Amid mounting indications that Israel may be expelled tomorrow from the U.N. telecommunications agency, Secretary of State George P. Shultz warned yesterday that the United States will immediately cut off funding to the United Nations or any of its affiliated organizations that vote to exclude Israel.
Shultz said the United States views with "grave concern" political acts such as last month's rejection of Israel's credentials by the International Atomic Energy Agency and warned that more such moves would threaten to "do grave damage to the entire United Nations system."
The United States in the future will not just walk out of meetings, as it did last month when the atomic energy agency rejected Israel's credentials, but will immediately cut off funding until "Israel's right to participate is restored," Shultz said.
The secretary of state said the United States will suspend participation in and payments to the International Telecommunications Union if Israel is excluded this week and will cut off funds to the United Nations if Israel's credentials are rejected later this month by the U.N. General Assembly.
A State Department spokesman later emphasized, however, that while the United States would suspend participation in the General Assembly if the credentials vote Oct. 25 goes against Israel, the United States will "not withdraw from the Security Council or from other U.N. organizations where there is no wrongful action against a legitimate member."
Shultz also confirmed that the United States has decided to suspend paying the remaining $8.5 million of its 1982 dues to the atomic energy agency until the outcome of a reassessment now under way of U.S. participation in that organization.
Shultz issued the public warning yesterday after receiving a new cable from the U.S. delegation attending the International Telecommunications Union conference in Nairobi, reporting that the tide appeared to be shifting more heavily against Israel in that body.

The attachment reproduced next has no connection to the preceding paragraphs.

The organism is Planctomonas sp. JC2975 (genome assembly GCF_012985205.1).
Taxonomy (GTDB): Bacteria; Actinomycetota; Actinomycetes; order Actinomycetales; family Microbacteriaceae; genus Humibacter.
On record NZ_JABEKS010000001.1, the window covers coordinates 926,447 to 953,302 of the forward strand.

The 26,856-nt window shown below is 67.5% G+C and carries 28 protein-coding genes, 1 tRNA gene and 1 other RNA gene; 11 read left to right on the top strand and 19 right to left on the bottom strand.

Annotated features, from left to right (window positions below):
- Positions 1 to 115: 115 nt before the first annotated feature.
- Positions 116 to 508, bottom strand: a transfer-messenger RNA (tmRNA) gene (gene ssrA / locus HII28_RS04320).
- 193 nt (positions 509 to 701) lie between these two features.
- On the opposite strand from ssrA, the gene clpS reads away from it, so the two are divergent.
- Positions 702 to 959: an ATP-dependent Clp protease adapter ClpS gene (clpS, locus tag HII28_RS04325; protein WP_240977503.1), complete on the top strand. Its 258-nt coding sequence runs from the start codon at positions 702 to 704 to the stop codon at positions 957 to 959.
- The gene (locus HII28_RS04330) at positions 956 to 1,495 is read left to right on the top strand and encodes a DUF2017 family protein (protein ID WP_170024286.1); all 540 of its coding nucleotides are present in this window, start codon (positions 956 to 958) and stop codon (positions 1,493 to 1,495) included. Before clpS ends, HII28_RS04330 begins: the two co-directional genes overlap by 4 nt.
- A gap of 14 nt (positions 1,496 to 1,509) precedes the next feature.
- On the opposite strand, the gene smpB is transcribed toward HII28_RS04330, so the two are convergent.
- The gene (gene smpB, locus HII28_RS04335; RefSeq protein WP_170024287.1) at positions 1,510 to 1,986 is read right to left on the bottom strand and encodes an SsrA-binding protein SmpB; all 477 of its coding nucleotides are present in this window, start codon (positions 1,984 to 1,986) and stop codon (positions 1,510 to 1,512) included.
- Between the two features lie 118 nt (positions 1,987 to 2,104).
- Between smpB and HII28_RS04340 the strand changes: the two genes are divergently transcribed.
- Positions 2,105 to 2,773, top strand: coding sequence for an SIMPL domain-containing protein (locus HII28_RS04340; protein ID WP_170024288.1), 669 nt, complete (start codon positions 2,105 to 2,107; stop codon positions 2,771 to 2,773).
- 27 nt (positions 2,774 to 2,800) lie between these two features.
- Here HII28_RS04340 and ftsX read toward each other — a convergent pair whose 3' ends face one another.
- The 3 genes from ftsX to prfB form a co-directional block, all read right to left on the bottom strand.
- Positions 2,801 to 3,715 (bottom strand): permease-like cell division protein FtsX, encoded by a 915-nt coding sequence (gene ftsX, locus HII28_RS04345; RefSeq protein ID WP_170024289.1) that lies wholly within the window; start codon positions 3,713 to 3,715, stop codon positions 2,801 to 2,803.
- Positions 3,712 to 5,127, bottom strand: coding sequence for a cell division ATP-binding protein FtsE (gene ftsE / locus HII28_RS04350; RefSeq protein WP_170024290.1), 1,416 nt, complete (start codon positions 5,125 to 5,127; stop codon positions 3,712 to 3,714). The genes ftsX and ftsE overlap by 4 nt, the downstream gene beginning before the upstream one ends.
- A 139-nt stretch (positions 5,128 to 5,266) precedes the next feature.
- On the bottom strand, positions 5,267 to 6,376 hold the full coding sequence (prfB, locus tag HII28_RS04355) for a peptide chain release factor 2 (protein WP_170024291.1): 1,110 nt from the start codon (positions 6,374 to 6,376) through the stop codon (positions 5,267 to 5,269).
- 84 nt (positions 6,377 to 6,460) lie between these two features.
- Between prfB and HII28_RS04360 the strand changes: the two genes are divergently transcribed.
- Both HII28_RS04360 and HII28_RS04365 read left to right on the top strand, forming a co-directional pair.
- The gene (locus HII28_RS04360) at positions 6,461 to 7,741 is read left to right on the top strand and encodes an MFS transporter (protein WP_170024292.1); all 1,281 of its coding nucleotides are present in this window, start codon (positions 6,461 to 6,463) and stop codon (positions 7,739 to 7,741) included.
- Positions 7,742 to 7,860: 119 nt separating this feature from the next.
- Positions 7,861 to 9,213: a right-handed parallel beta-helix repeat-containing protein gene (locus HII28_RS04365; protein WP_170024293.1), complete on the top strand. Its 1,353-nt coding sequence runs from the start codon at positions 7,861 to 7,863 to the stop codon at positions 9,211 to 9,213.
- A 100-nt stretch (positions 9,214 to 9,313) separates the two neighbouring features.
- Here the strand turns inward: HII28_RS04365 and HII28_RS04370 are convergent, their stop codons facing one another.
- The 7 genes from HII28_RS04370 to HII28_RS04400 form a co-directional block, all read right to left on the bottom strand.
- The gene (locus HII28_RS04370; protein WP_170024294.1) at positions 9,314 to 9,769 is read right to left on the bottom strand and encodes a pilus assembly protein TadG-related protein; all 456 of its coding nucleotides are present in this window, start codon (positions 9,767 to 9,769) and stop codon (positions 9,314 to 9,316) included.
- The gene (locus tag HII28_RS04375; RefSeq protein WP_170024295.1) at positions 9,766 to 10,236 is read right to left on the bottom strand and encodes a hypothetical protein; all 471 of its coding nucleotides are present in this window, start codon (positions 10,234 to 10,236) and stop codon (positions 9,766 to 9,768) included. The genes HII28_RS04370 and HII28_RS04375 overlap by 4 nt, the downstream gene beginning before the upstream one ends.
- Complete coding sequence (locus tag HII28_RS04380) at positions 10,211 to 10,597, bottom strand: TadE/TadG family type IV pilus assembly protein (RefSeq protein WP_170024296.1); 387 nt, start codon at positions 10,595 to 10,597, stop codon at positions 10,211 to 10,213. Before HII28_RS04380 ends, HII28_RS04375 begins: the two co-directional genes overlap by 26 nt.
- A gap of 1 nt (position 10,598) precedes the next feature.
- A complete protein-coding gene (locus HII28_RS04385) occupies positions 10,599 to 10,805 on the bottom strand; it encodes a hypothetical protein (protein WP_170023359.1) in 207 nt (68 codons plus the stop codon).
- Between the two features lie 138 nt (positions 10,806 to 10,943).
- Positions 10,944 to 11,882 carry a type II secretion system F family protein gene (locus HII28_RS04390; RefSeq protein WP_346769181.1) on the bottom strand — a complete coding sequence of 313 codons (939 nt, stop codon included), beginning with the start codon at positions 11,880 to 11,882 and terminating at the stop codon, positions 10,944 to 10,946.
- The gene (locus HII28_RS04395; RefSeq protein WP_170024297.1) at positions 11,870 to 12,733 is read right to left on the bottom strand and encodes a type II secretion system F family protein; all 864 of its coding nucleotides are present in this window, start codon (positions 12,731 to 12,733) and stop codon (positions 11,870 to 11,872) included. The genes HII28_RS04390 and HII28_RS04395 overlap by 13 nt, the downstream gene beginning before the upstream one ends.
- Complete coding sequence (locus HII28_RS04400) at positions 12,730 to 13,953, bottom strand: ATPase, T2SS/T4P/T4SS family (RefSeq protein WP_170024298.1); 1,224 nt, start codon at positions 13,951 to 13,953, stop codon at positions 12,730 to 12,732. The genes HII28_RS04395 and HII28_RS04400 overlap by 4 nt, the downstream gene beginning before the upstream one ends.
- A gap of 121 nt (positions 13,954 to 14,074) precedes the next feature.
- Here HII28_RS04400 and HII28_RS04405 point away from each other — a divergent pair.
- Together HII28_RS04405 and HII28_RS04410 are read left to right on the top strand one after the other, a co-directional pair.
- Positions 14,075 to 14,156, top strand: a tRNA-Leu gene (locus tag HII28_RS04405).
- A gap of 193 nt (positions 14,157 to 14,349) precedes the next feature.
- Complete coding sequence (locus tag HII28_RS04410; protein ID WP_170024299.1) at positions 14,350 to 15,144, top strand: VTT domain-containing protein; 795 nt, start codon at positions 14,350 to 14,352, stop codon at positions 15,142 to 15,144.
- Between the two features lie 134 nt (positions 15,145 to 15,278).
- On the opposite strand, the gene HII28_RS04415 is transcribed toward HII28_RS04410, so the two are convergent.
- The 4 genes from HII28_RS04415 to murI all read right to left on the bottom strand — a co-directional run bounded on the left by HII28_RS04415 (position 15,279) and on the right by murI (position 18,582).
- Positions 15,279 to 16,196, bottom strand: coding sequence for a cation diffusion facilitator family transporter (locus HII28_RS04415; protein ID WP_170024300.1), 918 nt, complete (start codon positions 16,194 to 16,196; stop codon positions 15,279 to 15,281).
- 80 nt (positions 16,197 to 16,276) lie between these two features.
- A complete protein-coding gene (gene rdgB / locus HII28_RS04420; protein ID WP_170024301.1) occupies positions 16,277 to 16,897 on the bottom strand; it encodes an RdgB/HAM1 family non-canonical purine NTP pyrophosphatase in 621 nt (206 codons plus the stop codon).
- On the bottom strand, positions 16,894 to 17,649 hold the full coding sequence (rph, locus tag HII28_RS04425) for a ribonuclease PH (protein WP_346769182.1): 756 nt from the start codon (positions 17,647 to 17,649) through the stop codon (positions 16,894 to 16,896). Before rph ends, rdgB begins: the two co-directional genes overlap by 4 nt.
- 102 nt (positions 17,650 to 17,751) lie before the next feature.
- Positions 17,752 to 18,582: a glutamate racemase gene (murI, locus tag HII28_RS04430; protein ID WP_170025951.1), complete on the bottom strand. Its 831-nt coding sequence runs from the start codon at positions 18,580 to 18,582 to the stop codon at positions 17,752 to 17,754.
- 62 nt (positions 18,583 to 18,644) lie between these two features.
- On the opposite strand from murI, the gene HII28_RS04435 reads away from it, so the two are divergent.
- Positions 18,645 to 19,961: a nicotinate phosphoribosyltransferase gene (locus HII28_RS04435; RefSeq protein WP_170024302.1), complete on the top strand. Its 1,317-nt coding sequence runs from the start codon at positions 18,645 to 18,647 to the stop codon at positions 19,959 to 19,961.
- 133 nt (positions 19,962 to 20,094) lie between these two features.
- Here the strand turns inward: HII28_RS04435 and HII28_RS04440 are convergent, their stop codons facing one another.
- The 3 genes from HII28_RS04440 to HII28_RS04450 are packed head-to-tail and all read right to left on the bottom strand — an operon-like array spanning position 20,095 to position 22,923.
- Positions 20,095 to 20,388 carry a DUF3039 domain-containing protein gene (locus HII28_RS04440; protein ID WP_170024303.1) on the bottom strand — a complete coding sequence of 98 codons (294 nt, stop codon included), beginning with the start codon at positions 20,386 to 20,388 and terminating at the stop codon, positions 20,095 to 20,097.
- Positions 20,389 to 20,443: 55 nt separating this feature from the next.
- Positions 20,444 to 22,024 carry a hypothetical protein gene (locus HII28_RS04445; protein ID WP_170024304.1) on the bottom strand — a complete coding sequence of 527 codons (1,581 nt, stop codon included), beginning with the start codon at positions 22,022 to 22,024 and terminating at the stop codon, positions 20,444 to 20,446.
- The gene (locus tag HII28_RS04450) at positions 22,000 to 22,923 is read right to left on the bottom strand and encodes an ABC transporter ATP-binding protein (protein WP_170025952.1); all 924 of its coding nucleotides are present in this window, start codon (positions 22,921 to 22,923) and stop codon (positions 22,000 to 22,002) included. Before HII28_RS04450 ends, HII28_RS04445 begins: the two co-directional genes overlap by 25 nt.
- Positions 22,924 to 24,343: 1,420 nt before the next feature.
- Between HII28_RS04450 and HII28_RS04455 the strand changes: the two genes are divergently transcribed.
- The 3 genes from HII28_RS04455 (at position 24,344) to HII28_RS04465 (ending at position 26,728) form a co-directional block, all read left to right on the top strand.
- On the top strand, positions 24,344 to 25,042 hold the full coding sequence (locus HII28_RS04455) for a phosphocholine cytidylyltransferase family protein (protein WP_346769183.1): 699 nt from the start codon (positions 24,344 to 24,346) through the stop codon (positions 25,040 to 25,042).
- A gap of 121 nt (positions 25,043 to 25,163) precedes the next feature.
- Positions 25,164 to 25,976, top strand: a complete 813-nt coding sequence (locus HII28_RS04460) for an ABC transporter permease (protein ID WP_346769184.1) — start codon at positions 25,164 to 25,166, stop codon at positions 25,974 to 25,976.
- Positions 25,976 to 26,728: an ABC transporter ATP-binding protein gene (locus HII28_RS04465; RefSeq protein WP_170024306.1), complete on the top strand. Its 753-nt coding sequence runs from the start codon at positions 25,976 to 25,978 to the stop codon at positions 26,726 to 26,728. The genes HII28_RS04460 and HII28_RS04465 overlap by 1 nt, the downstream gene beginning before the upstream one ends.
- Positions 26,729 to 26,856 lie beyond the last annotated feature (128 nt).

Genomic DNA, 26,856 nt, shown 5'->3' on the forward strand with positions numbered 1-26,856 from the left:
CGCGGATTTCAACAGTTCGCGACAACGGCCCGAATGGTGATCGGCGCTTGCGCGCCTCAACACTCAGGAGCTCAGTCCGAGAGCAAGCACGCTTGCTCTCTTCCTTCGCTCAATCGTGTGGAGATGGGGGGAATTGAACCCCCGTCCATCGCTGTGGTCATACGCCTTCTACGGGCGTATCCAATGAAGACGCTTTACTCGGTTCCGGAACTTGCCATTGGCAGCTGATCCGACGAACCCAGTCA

The U.S. delegates, who earlier last week sent word that an Arab attempt to expel Israel from the 157-member telecommunications union seemed likely to carry by three or four votes, reported in a cable yesterday that their latest head count showed Israel losing by 12 votes, sources said.
The International Telecommunications Union, like the atomic energy organization, is a U.N. specialized agency.
While Shultz said the United States would suspend further payments to the telecommunications union if Israel were excluded, a State Department source said that the U.S. assessment to that agency for this year had been paid in full and that the 1983 assessment of $2.4 million is not due until Jan. 1.
However, the threat to suspend U.S. payments to the United Nations if Israel is excluded from the General Assembly could have a far more immediate impact. The United States owes the United Nations $149.4 million for the balance of calendar 1982, and the U.N. is "planning to receive that amount by early November," the source said.
That sum is used to fund operations of the U.N. Secretariat, the General Assembly, the Security Council, the Conference on Trade and Development, the Industrial Development Organization, the five regional economic commissions and the Human Rights Commission. The basic U.S. contribution does not, however, include support for budgets of the World Health Organization, the Food and Agricultural Organization, the International Civil Aviation Organization, the U.N. Development Program or U.N. peace-keeping forces. Sources said yesterday that it does not appear these would be immediately affected by any suspension of U.S. payments to the United Nations.
The resolution to oust Israel from the telecommunications union was introduced by Algeria and is supported by all of the Arab states except Egypt and Lebanon.
At the United Nations, the move to reject Israel's credentials for the current General Assembly session has been led by Iraq and Libya. However, Iran has privately informed delegations that even if Arab delegations back down, it is determined to challenge Israel's credentials when the question comes before the General Assembly Oct. 25, sources said.
Shultz, in his statement yesterday, said excluding Israel from the General Assembly would not only be contrary to the principles of the United Nations but also "a clear-cut violation of the U.N. Charter.
"We trust that the majority of nation members of the United Nations and all its agencies recognize the grave dangers of any further attacks on Israel's fight to participate in United Nations bodies and will work to turn aside such initiatives," he said.